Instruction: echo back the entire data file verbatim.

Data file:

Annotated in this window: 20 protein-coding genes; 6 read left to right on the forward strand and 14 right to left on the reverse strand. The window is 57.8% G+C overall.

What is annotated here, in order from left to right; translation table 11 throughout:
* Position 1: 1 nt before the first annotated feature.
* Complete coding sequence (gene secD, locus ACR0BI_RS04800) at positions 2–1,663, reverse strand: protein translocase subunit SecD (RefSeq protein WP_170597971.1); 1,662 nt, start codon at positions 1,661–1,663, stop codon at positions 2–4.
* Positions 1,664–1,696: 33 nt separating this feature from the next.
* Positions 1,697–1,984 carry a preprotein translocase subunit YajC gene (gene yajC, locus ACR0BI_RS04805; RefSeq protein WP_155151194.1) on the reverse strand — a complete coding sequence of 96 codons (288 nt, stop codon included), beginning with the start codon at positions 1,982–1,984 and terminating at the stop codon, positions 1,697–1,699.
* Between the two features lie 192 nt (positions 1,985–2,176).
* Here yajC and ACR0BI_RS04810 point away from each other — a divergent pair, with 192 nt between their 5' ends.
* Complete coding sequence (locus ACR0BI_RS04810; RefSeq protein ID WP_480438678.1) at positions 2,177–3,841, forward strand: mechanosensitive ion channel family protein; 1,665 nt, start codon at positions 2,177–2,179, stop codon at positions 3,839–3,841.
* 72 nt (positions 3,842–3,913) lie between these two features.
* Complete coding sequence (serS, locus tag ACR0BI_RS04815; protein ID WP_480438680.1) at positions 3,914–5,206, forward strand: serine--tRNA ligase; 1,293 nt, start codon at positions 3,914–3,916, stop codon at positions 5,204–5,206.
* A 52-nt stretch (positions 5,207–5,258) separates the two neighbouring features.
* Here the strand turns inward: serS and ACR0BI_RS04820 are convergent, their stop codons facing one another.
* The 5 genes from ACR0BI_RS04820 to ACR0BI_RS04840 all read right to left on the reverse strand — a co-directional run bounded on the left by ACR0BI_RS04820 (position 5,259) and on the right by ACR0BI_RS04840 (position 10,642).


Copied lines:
Annotated in this window: 20 protein-coding genes; 6 read left to right on the forward strand and 14 right to left on the reverse strand. The window is 57.8% G+C overall.

What is annotated here, in order from left to right; translation table 11 throughout:
* Position 1: 1 nt before the first annotated feature.
* Complete coding sequence (gene secD, locus ACR0BI_RS04800) at positions 2–1,663, reverse strand: protein translocase subunit SecD (RefSeq protein WP_170597971.1); 1,662 nt, start codon at positions 1,661–1,663, stop codon at positions 2–4.
* Positions 1,664–1,696: 33 nt separating this feature from the next.
* Positions 1,697–1,984 carry a preprotein translocase subunit YajC gene (gene yajC, locus ACR0BI_RS04805; RefSeq protein WP_155151194.1) on the reverse strand — a complete coding sequence of 96 codons (288 nt, stop codon included), beginning with the start codon at positions 1,982–1,984 and terminating at the stop codon, positions 1,697–1,699.
* Between the two features lie 192 nt (positions 1,985–2,176).
* Here yajC and ACR0BI_RS04810 point away from each other — a divergent pair, with 192 nt between their 5' ends.
* Complete coding sequence (locus ACR0BI_RS04810; RefSeq protein ID WP_480438678.1) at positions 2,177–3,841, forward strand: mechanosensitive ion channel family protein; 1,665 nt, start codon at positions 2,177–2,179, stop codon at positions 3,839–3,841.
* 72 nt (positions 3,842–3,913) lie between these two features.
* Complete coding sequence (serS, locus tag ACR0BI_RS04815; protein ID WP_480438680.1) at positions 3,914–5,206, forward strand: serine--tRNA ligase; 1,293 nt, start codon at positions 3,914–3,916, stop codon at positions 5,204–5,206.
* A 52-nt stretch (positions 5,207–5,258) separates the two neighbouring features.
* Here the strand turns inward: serS and ACR0BI_RS04820 are convergent, their stop codons facing one another.
* The 5 genes from ACR0BI_RS04820 to ACR0BI_RS04840 all read right to left on the reverse strand — a co-directional run bounded on the left by ACR0BI_RS04820 (position 5,259) and on the right by ACR0BI_RS04840 (position 10,642).